Enemies 9-I

FLINT

Talk is Cheap.

Imagine the ugliest building you can think of.

No, uglier.

Come on, you can do better than that.

Ehh, that’s not great, but it’ll do for now. So take this building, this awful, awful building, and now imagine it surrounded by others almost exactly like it, all with their own unique hideousness. Now imagine that all the buildings except the original were demolished, and that through this sacrifice of metaphorical blood, the original gained their powers. You got all that? Good, because while the building across the road wasn’t that one, it certainly looked like an attempt to capture the platonic ideal.

Basically, it was a concrete turd, and I hated it.

“Ya know,” Lis said thoughtfully, one hand on her chin, “I kinda like it. ‘s got a sort of brutalist thing going, and I can get behind that.”

I glanced down at her. “Leaving aside the fact that that is objectively the worst building I’ve ever seen, how the hell do you know what brutalism is?”

“How do you?” she shot back.

“Lis, I was an art student, and I paid at least some attention. You, on the other hand…”

She shrugged one shoulder nonchalantly. “Internet.”

I considered this. “Okay, but why were you looking up brutalism on the internet in the first place.”

She flashed a grin. “Heard the name, thought it was some awesome martial art or summin. And then I thought it was pretty cool.”

“Fair. But seriously, that building is awful. Look at it! Someone had to have specifically made that brand of concrete for this specific look, because… seriously, look at it. It’s literally just two concrete blocks, joined by some other concrete blocks, and it doesn’t even have the decency to be rectangular! You can see the slant! It’s like a wobbly rhombus! Whose idea was this?

I took a deep breath. “You done?” Shauna asked from behind me. She was sitting with her back against the wall, tapping away on her phone. She’d taken off the mask and let her hair out of its braid, but still wore the sea-blue body armor, with the ripples sculpted in. Whoever Lis got the armor off had really outdone themselves with hers. I wasn’t going to lie; I was a little jealous. Mine was basically just recolored body armor with a hood and cape. I’d scratched a symbol into the breastplate, a stylized angle, just to try and give it a little more uniqueness, but at the end of the day it was still silver and grey. At least I was doing better than Lis: with her combination of a tactical vest, goggles, fingerless woolen gloves and black hoodie, she looked like a hobo commando. Not that I was going to say that to the woman with a sniper rifle, of course.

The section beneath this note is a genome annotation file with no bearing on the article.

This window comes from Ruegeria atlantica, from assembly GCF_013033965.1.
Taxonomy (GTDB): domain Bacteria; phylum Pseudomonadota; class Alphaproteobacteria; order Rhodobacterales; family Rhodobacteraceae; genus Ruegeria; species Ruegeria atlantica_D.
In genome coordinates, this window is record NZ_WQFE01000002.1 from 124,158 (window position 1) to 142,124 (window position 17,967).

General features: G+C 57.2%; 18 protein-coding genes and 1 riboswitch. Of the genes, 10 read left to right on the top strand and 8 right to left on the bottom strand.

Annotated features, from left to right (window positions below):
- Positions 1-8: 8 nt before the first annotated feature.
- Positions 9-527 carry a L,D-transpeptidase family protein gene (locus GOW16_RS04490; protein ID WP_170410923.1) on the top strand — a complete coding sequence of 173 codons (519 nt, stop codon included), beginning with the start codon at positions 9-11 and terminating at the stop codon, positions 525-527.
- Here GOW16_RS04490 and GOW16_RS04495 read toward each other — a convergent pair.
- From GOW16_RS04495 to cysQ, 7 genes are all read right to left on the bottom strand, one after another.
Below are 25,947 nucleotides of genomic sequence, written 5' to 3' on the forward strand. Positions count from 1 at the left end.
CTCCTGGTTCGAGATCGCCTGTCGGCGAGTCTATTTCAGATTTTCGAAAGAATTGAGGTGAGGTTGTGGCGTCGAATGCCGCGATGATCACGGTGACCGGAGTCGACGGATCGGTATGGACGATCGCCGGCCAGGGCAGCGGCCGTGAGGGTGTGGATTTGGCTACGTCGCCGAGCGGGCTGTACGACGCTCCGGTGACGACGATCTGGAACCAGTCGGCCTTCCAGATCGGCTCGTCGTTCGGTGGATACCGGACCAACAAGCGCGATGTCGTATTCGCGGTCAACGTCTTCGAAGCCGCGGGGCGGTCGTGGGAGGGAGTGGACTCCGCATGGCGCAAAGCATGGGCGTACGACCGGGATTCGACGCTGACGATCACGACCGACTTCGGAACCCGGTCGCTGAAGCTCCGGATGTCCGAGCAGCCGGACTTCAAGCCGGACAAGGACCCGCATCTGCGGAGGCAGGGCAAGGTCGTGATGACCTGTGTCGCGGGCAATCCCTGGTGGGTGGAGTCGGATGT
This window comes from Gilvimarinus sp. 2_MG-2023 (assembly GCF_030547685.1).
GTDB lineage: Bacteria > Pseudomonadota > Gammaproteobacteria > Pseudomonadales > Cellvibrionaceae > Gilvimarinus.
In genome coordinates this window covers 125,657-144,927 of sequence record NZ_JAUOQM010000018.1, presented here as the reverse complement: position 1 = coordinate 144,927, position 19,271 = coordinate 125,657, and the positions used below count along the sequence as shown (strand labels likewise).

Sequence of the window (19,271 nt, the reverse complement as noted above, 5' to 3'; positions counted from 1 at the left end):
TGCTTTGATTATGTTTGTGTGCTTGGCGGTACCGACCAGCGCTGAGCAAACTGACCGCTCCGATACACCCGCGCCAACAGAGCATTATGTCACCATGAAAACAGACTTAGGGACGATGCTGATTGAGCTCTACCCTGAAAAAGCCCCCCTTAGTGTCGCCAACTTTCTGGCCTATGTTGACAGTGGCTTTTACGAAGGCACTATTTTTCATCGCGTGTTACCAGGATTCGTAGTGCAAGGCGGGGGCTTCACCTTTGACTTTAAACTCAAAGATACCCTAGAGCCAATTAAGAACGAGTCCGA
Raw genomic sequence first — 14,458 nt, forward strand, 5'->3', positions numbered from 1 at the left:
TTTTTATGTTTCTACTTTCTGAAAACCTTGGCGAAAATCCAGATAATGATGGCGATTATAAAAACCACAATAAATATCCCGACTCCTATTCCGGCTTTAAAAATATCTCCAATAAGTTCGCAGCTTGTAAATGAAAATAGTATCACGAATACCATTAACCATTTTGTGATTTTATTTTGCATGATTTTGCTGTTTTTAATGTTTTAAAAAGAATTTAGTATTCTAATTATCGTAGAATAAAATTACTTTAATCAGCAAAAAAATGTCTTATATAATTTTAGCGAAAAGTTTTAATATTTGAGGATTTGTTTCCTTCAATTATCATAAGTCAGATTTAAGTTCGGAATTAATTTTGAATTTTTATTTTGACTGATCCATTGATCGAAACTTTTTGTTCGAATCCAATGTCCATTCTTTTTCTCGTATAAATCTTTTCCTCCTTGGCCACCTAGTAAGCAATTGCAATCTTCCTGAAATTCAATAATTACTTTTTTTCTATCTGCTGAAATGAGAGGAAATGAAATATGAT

I took another breath. “Yeah, I’m done.”

She snorted, not looking up from her phone. “Sure. Now we just get to wait for the next little stupid argument you two have.”

“And that half-hour argument about the comparative superiority of Yendos cards wasn’t stupid?”

She chose, instead of responding, to ignore me and return to her game.

I snorted, and turned back to the window, leaning against the sill and staring back across the street at the abomination of a building. Lis was sitting on a folding chair next to it, her precious rifle propped on a table next to her. That thing was like her baby; she kept it in better shape than she kept herself, gleaming black and polished. It was a retrofitted Barrett 50. Cal, with four rails replacing the barrel, fitted at short intervals with the small magnets that accelerated the bullets, and a scope that looked like it belonged on a drone. I’m not a gun person, so I only know all this because she’s explained it to me. At length. Multiple times. Over protests, sometimes.

In case you haven’t figured it out yet, we were watching the building we’d been told about by Fragment, waiting to see if anyone was going in or out. There hadn’t been any yet, just FYI. After finally managing to get back to the base, and deal with that Wisp girl, we’d done the only possible thing we could’ve done at that point; sleep like we’d never slept in our lives.  (I know it sounds like I was blowing Wisp off, and I guess I sort of was, but it’s just that I had way bigger things to worry about. Ordinarily, I’d have been all over that shit she was talking about).